Sunday, January 27, 2013

Philip Roth, Experimental Novelist

My Sunday Guardian column.

“I wake up in the morning, get a big glass of orange juice and read for an hour-and-a-half. I've never done that in my life.” Philip Roth, who announced his retirement last month, seems to be enjoying not writing. "This is nice," he joked in the same recent interview. “They should have told me about it earlier”.

Having re-read all his books, he says the one he’s the most partial to is Sabbath's Theatre, followed by American Pastoral. While those great novels certainly contain all the coruscating power that Roth is known for, there are two others which reveal that he’s adept in not only realistic rants that get under the skin, but also what's called experimental or postmodern fiction -- not exactly a genre you’d associate with Roth.

There’s 1986’s The Counterlife, to begin with, which some claim is his best work. Ingeniously structured to reveal overlapping, alternative lives, it’s narrated by Nathan Zuckerman, Roth's famous alter-ego. The novel can be seen as a distorting hall of mirrors: first, Zuckerman attends his brother’s funeral; then, it segues into a section where the brother hasn’t died after all but has left his family to move to a fundamentalist commune in Israel. Later, in an ironic inversion, it's the brother who attends Zuckerman’s funeral. As a coda, there’s a chapter dealing with Zuckerman's non-dead life in idyllic Chiswick, living with an English wife and her family.

Some sections are revealed to have been a draft of a novel written by Zuckerman in an effort to turn reality into fiction; others are more ‘real’, whatever you take that word to mean. One of the subjects of The Counterlife, then, is suggested in a letter written by Zuckerman: “The treacherous imagination is everybody's maker -- we are all the invention of each other, everybody a conjuration conjuring up everyone else. We are all each other's authors”.

The Counterlife is specifically mentioned in 1993’s Operation Shylock. This novel, sub-titled ‘A Confession’, also toys with convention. It’s narrated by one Philip Roth, a famous writer, who discovers that there’s a character impersonating him in Jerusalem; this person has been attending the thronged trial of an alleged Treblinka guard, and making public pronouncements about a plan to rehabilitate Jews in Europe.

From the start, the ‘real’ Roth claims that this is a true account of events -- among the novel’s characters, there’s his then-wife, English actress Claire Bloom, and his old friend, Israeli novelist Aharon Appelfeld -- which is why he decides to write it as a testimony rather than as “a Zuckerman followup to The Counterlife”. At one point, the narrator says of his double: “It's Zuckerman, I thought, whimsically, stupidly, escapistly, it’s Kepesh and Tarnopol and Portnoy – it’s all of them in one, broken free of print and mockingly reconstituted as a single satirical facsimile of me.”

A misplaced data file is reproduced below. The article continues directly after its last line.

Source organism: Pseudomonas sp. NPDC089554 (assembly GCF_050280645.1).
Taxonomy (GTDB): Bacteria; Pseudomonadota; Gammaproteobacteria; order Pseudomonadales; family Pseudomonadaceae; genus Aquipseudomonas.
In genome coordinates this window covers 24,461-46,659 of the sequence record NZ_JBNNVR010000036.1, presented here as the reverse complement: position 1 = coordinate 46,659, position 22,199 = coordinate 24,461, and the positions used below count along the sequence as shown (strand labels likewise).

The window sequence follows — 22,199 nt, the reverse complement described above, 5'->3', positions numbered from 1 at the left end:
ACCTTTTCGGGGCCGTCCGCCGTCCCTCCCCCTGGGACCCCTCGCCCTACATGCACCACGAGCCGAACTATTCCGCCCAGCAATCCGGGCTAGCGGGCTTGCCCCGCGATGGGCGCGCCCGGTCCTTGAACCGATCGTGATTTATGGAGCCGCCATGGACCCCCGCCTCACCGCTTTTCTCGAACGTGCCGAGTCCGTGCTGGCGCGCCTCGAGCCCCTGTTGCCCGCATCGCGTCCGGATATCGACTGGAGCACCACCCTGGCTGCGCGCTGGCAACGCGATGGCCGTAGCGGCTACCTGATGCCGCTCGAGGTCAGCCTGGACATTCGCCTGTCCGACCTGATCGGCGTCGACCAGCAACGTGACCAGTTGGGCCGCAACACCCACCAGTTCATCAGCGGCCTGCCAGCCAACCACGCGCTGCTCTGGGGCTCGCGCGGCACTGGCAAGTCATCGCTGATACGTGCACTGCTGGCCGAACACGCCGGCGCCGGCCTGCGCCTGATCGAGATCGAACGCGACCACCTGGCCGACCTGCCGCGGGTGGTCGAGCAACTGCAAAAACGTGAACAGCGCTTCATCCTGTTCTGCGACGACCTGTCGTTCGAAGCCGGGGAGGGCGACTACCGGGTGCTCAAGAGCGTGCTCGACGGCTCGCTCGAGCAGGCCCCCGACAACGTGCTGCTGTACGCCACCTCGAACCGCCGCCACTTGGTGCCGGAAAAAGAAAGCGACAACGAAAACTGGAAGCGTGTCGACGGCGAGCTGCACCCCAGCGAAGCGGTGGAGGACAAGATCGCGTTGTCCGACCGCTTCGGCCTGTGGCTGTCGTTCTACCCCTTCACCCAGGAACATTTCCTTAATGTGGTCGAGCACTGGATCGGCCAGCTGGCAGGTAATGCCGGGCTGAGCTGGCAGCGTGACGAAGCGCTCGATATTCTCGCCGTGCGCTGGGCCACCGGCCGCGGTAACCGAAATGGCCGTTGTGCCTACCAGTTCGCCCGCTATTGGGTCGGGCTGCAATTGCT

Roth goes in search of his doppelganger, tracks him down, and in the process has run-ins with a gallery of other characters: con-men, a rare books dealer, a Palestinian ex-classmate, the impersonator’s girlfriend and more, all of whom he has lengthy debates with. He’s then approached by Israeli intelligence for a covert operation, the details of which, contained in a chapter titled 'Operation Shylock’, have been excised from the novel. The final piece of puckishness comes in the book’s last words: “This confession is false”.

Operation Shylock is looser and baggier than the superbly-structured The Counterlife, but in both, Roth experiments not just for the sake of experiment, but as a way to find newer, more effective containers for his concerns with masculinity, Jewishness and the interplay between fact and fiction. “Art is a lie that tells the truth,” Picasso famously said, and Roth echoes this: “So much of fiction provides the storyteller with the lie to reveal the unspeakable truth”. In our time, no-one’s combined “playful hypothesis and serious supposition” to reveal such truths better than Philip Roth.

Sunday, January 20, 2013

A Writer's Silence, A Leader's Roar

This week's Sunday Guardian column.

The ongoing civil war in Syria continues to claim more lives amidst opposing claims and shifting theatres of conflict. At such a time, Syrian writer Nihad Sirees’s novel, The Silence and the Roar – written in 2004 and now available in an English translation by Max Weiss – offers an opportune look at life under a dictatorship.  It’s one of the winners of the 2013 English PEN Awards for Writing in Translation and Sirees, banned from public and cultural life in his country, has spoken in a recent interview of how the book had to be smuggled into Syria from Lebanon. The Silence and the Roar deserves to be read because, in the words of its author, “in a novel, the reader can discover more things than if he simply follows the news”.

At the heart of the book is the ongoing tussle between the silence and roar of its title. The silence is that of its narrator, a writer muzzled by an unnamed tyrannical regime; the roar is that of the Leader, who encourages the populace to hold cacophonous rallies on every occasion. The novel’s events take place during the course of a single day, the twentieth anniversary of the Leader’s coming to power. Naturally, slogan-chanting crowds fill the streets, and for 31-year-old Fathi Sheen, the censored author, the noise is unbearable. As he says, striking a distinctly Orwellian note: “The roar produced by the chants and the megaphones eliminates thought. Thought is retribution, a crime, treason against the Leader. And insofar as calm and tranquillity can incite a person to think, it is essential to drag out the masses to these roaring marches every once in a while in order to brainwash them and keep them from committing the crime of thought”.

In a half-surreal, half-satirical tone Fathi speaks of spending the hot summer’s day in the company of his girlfriend, making his way through crowds and then visiting his mother, living alone after the death of his father -- to discover that she’s planning to get married to one of the Leader’s spineless cronies. This throws up a dilemma: should he give in to the promotional demands of the regime and be “a dummy amidst dummies”, or should he continue to let his silence articulate his opposition?